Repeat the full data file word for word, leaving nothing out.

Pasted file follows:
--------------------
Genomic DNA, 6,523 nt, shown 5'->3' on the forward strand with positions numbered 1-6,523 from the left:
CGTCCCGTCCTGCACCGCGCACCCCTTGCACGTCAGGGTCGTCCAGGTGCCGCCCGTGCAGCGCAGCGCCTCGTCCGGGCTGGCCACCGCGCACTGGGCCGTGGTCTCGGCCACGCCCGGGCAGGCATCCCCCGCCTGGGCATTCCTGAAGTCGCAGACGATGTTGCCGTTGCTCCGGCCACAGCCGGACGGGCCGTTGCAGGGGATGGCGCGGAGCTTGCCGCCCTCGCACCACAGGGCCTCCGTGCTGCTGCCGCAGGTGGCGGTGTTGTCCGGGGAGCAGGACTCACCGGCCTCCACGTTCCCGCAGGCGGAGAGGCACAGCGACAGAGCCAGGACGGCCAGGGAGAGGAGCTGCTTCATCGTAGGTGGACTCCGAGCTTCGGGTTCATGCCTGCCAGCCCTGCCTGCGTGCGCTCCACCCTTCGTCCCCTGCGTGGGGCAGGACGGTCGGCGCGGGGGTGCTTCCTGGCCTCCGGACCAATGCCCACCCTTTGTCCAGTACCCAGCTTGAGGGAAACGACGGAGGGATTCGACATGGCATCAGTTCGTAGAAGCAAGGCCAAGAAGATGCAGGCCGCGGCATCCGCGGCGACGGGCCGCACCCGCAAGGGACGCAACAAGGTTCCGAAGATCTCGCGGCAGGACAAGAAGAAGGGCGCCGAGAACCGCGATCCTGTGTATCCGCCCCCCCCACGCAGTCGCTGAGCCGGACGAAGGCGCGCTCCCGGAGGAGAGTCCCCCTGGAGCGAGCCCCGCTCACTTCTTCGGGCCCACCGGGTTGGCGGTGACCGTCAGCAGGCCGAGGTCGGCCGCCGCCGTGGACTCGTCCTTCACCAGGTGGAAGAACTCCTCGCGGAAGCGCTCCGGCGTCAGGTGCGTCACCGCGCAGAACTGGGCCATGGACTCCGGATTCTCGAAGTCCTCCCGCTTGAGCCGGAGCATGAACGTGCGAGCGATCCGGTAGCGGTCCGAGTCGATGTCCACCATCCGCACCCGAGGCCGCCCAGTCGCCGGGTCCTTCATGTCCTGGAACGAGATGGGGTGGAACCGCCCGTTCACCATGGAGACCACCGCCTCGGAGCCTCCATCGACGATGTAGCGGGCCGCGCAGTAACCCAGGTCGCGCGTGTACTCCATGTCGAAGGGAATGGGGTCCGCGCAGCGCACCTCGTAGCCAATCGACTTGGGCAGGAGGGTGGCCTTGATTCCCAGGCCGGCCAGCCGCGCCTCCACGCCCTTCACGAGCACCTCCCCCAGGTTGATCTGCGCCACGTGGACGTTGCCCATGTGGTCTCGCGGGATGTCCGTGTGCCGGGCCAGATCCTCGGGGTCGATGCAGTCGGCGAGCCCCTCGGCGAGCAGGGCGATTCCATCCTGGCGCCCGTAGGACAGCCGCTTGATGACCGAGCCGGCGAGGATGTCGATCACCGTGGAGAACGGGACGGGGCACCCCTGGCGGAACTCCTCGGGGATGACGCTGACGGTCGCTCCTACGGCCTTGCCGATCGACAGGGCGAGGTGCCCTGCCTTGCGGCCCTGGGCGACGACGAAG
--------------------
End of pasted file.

Genomic DNA, 6,523 nt, shown 5'->3' on the forward strand with positions numbered 1-6,523 from the left:
CGTCCCGTCCTGCACCGCGCACCCCTTGCACGTCAGGGTCGTCCAGGTGCCGCCCGTGCAGCGCAGCGCCTCGTCCGGGCTGGCCACCGCGCACTGGGCCGTGGTCTCGGCCACGCCCGGGCAGGCATCCCCCGCCTGGGCATTCCTGAAGTCGCAGACGATGTTGCCGTTGCTCCGGCCACAGCCGGACGGGCCGTTGCAGGGGATGGCGCGGAGCTTGCCGCCCTCGCACCACAGGGCCTCCGTGCTGCTGCCGCAGGTGGCGGTGTTGTCCGGGGAGCAGGACTCACCGGCCTCCACGTTCCCGCAGGCGGAGAGGCACAGCGACAGAGCCAGGACGGCCAGGGAGAGGAGCTGCTTCATCGTAGGTGGACTCCGAGCTTCGGGTTCATGCCTGCCAGCCCTGCCTGCGTGCGCTCCACCCTTCGTCCCCTGCGTGGGGCAGGACGGTCGGCGCGGGGGTGCTTCCTGGCCTCCGGACCAATGCCCACCCTTTGTCCAGTACCCAGCTTGAGGGAAACGACGGAGGGATTCGACATGGCATCAGTTCGTAGAAGCAAGGCCAAGAAGATGCAGGCCGCGGCATCCGCGGCGACGGGCCGCACCCGCAAGGGACGCAACAAGGTTCCGAAGATCTCGCGGCAGGACAAGAAGAAGGGCGCCGAGAACCGCGATCCTGTGTATCCGCCCCCCCCACGCAGTCGCTGAGCCGGACGAAGGCGCGCTCCCGGAGGAGAGTCCCCCTGGAGCGAGCCCCGCTCACTTCTTCGGGCCCACCGGGTTGGCGGTGACCGTCAGCAGGCCGAGGTCGGCCGCCGCCGTGGACTCGTCCTTCACCAGGTGGAAGAACTCCTCGCGGAAGCGCTCCGGCGTCAGGTGCGTCACCGCGCAGAACTGGGCCATGGACTCCGGATTCTCGAAGTCCTCCCGCTTGAGCCGGAGCATGAACGTGCGAGCGATCCGGTAGCGGTCCGAGTCGATGTCCACCATCCGCACCCGAGGCCGCCCAGTCGCCGGGTCCTTCATGTCCTGGAACGAGATGGGGTGGAACCGCCCGTTCACCATGGAGACCACCGCCTCGGAGCCTCCATCGACGATGTAGCGGGCCGCGCAGTAACCCAGGTCGCGCGTGTACTCCATGTCGAAGGGAATGGGGTCCGCGCAGCGCACCTCGTAGCCAATCGACTTGGGCAGGAGGGTGGCCTTGATTCCCAGGCCGGCCAGCCGCGCCTCCACGCCCTTCACGAGCACCTCCCCCAGGTTGATCTGCGCCACGTGGACGTTGCCCATGTGGTCTCGCGGGATGTCCGTGTGCCGGGCCAGATCCTCGGGGTCGATGCAGTCGGCGAGCCCCTCGGCGAGCAGGGCGATTCCATCCTGGCGCCCGTAGGACAGCCGCTTGATGACCGAGCCGGCGAGGATGTCGATCACCGTGGAGAACGGGACGGGGCACCCCTGGCGGAACTCCTCGGGGATGACGCTGACGGTCGCTCCTACGGCCTTGCCGATCGACAGGGCGAGGTGCCCTGCCTTGCGGCCCTGGGCGACGACGAAG